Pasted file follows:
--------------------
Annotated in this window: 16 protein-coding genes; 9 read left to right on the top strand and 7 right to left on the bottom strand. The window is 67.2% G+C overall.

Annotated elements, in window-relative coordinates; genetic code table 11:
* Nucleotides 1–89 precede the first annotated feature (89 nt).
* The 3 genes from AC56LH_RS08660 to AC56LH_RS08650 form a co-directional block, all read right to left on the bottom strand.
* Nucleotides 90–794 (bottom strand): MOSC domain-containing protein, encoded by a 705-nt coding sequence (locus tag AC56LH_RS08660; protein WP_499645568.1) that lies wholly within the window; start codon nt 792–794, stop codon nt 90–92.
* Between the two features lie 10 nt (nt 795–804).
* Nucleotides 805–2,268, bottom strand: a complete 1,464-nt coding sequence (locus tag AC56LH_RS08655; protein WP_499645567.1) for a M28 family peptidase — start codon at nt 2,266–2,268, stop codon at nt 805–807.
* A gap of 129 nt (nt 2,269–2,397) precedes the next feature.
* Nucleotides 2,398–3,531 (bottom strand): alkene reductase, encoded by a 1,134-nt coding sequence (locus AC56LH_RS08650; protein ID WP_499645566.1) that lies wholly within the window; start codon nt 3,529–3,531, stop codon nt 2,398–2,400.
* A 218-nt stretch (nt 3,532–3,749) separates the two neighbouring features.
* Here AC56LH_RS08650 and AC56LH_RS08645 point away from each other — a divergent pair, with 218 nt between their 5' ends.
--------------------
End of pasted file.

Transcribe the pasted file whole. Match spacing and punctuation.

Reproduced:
Annotated in this window: 16 protein-coding genes; 9 read left to right on the top strand and 7 right to left on the bottom strand. The window is 67.2% G+C overall.

Annotated elements, in window-relative coordinates; genetic code table 11:
* Nucleotides 1–89 precede the first annotated feature (89 nt).
* The 3 genes from AC56LH_RS08660 to AC56LH_RS08650 form a co-directional block, all read right to left on the bottom strand.
* Nucleotides 90–794 (bottom strand): MOSC domain-containing protein, encoded by a 705-nt coding sequence (locus tag AC56LH_RS08660; protein WP_499645568.1) that lies wholly within the window; start codon nt 792–794, stop codon nt 90–92.
* Between the two features lie 10 nt (nt 795–804).
* Nucleotides 805–2,268, bottom strand: a complete 1,464-nt coding sequence (locus tag AC56LH_RS08655; protein WP_499645567.1) for a M28 family peptidase — start codon at nt 2,266–2,268, stop codon at nt 805–807.
* A gap of 129 nt (nt 2,269–2,397) precedes the next feature.
* Nucleotides 2,398–3,531 (bottom strand): alkene reductase, encoded by a 1,134-nt coding sequence (locus AC56LH_RS08650; protein ID WP_499645566.1) that lies wholly within the window; start codon nt 3,529–3,531, stop codon nt 2,398–2,400.
* A 218-nt stretch (nt 3,532–3,749) separates the two neighbouring features.
* Here AC56LH_RS08650 and AC56LH_RS08645 point away from each other — a divergent pair, with 218 nt between their 5' ends.